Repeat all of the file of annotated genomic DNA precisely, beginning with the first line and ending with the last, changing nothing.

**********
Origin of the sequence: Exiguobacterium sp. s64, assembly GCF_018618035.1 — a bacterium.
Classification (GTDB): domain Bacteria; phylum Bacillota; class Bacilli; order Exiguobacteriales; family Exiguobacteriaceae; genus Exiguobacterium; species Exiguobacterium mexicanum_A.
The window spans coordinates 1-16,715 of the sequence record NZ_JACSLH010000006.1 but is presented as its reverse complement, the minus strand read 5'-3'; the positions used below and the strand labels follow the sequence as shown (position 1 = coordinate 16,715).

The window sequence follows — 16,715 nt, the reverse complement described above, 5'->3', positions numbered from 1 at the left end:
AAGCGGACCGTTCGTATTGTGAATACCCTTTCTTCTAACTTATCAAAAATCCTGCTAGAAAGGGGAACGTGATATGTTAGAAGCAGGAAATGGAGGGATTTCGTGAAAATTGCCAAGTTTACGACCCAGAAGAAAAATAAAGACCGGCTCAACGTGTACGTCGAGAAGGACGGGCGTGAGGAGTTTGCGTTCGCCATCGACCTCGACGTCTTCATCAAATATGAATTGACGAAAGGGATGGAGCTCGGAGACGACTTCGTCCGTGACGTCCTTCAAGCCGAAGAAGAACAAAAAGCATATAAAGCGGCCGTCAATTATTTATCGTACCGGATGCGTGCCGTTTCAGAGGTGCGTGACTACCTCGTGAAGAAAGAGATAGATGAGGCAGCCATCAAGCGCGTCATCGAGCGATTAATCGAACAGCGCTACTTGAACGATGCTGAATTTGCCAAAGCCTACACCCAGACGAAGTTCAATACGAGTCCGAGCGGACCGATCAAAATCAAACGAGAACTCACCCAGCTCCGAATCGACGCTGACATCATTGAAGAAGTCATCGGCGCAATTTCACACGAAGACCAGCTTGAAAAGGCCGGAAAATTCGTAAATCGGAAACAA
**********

Origin of the sequence: Exiguobacterium sp. s64, assembly GCF_018618035.1 — a bacterium.
Classification (GTDB): domain Bacteria; phylum Bacillota; class Bacilli; order Exiguobacteriales; family Exiguobacteriaceae; genus Exiguobacterium; species Exiguobacterium mexicanum_A.
The window spans coordinates 1-16,715 of the sequence record NZ_JACSLH010000006.1 but is presented as its reverse complement, the minus strand read 5'-3'; the positions used below and the strand labels follow the sequence as shown (position 1 = coordinate 16,715).

The window sequence follows — 16,715 nt, the reverse complement described above, 5'->3', positions numbered from 1 at the left end:
AAGCGGACCGTTCGTATTGTGAATACCCTTTCTTCTAACTTATCAAAAATCCTGCTAGAAAGGGGAACGTGATATGTTAGAAGCAGGAAATGGAGGGATTTCGTGAAAATTGCCAAGTTTACGACCCAGAAGAAAAATAAAGACCGGCTCAACGTGTACGTCGAGAAGGACGGGCGTGAGGAGTTTGCGTTCGCCATCGACCTCGACGTCTTCATCAAATATGAATTGACGAAAGGGATGGAGCTCGGAGACGACTTCGTCCGTGACGTCCTTCAAGCCGAAGAAGAACAAAAAGCATATAAAGCGGCCGTCAATTATTTATCGTACCGGATGCGTGCCGTTTCAGAGGTGCGTGACTACCTCGTGAAGAAAGAGATAGATGAGGCAGCCATCAAGCGCGTCATCGAGCGATTAATCGAACAGCGCTACTTGAACGATGCTGAATTTGCCAAAGCCTACACCCAGACGAAGTTCAATACGAGTCCGAGCGGACCGATCAAAATCAAACGAGAACTCACCCAGCTCCGAATCGACGCTGACATCATTGAAGAAGTCATCGGCGCAATTTCACACGAAGACCAGCTTGAAAAGGCCGGAAAATTCGTAAATCGGAAACAA